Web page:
According to witnesses, the blast on Thursday was caused by a bomb that exploded near a hotel in southern Mogadishu where an African Union (AU) team was staying.

Witnesses said all the victims were Somali civilians, but Mogadishu governor Abdullahi Ganey told reporters he believed the bomb had been intended for the AU team, which has been looking at security and logistics for the peacekeepers. 

"I assume the bomb was targeting the AU mission, but still we shall investigate who was behind this attack," he said. 

The AU delegation, which left the capital on a previously scheduled visit to the northern town of Jowhar shortly after the explosion, had been due to pass by the site of the bombing. 

The team had arrived in the country on Monday after the pan-African organisation authorised the deployment of peacekeepers to help Somalia's transitional government relocate from exile in Nairobi to Mogadishu.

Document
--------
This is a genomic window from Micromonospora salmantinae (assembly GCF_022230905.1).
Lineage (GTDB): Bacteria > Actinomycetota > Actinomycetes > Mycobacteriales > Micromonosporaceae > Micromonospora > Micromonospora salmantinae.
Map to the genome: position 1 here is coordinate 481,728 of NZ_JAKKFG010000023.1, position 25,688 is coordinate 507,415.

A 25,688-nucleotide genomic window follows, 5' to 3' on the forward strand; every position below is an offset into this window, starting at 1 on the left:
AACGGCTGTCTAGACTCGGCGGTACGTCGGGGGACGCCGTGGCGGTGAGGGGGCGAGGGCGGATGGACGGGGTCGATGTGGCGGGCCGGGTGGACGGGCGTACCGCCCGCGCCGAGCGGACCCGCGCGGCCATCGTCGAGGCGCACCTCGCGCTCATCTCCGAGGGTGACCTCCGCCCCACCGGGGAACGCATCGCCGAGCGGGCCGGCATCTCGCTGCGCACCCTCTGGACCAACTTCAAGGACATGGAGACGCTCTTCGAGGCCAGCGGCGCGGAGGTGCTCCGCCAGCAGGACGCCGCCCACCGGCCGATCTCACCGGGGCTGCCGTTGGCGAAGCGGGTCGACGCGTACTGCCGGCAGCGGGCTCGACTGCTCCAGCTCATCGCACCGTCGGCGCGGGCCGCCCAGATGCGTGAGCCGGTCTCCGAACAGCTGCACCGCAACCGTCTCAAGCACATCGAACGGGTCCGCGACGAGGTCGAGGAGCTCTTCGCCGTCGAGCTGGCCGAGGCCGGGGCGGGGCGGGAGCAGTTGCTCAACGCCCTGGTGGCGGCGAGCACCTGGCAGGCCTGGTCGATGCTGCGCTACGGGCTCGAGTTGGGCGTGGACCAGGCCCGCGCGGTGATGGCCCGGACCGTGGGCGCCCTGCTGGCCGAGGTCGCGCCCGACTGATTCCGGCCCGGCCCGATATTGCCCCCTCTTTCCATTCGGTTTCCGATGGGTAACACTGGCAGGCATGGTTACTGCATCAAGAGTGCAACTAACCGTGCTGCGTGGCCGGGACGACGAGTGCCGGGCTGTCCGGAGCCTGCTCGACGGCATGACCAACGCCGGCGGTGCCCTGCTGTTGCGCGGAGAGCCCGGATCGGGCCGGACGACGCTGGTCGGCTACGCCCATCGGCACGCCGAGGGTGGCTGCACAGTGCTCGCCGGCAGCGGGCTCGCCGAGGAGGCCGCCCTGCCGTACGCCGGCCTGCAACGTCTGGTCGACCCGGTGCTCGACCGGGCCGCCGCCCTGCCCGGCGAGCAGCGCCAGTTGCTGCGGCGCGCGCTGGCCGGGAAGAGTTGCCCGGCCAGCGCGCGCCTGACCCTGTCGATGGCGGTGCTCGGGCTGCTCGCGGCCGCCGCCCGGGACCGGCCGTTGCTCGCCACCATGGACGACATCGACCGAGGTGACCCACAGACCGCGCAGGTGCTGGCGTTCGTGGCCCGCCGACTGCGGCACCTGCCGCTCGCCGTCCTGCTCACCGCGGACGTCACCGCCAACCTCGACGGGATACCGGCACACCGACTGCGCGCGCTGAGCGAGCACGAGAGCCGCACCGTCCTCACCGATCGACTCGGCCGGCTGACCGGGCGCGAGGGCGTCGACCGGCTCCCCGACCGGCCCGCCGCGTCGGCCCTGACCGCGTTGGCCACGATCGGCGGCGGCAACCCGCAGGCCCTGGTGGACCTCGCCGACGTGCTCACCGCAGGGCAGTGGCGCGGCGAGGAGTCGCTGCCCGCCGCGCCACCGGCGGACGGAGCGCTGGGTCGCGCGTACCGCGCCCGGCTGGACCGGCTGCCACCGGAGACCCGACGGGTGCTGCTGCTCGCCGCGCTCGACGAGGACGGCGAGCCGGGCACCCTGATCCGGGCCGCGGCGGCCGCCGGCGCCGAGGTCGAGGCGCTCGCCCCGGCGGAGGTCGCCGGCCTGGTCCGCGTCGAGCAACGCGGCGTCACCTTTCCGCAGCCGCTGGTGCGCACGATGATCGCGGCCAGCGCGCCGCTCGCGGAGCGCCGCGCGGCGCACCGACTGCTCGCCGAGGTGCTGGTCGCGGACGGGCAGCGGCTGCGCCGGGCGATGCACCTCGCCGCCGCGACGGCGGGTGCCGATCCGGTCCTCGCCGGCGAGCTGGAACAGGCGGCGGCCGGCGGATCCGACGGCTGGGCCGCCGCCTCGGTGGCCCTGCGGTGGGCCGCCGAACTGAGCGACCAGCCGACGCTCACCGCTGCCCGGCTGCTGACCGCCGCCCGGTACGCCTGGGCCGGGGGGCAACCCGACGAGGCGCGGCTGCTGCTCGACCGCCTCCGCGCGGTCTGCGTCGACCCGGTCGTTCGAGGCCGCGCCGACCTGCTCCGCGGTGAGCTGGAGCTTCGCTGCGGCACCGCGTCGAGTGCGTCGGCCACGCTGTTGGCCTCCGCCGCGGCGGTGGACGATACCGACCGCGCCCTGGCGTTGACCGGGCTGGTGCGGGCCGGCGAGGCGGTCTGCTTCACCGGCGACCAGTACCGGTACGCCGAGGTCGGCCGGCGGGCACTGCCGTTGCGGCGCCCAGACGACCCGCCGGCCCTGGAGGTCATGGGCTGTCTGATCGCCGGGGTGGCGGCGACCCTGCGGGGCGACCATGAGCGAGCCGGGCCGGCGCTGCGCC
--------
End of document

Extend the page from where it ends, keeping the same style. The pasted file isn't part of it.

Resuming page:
Previous assassinations

There has been a series of assassinations of former soldiers and police officers in recent months by unidentified armed men. Visiting BBC producer Kate Peyton was shot dead in an unsolved attack in Mogadishu on 9 February. 

"I assume the bomb was targeting the AU mission, but still we shall investigate who was behind this attack"  

Abdullahi Ganey,
Mogadishu governor 

A new Somali government still based in Kenya where it was formed at peace talks has asked the African Union and Arab League to supply 7500 peacekeepers to help disarm militiamen roaming the capital, though no decision on size has been made. 

The Transitional Federal Government was formed last year in the safety of Nairobi, tasked with bringing order to a country torn apart by 14 years of strife between rival clan-based regional commanders.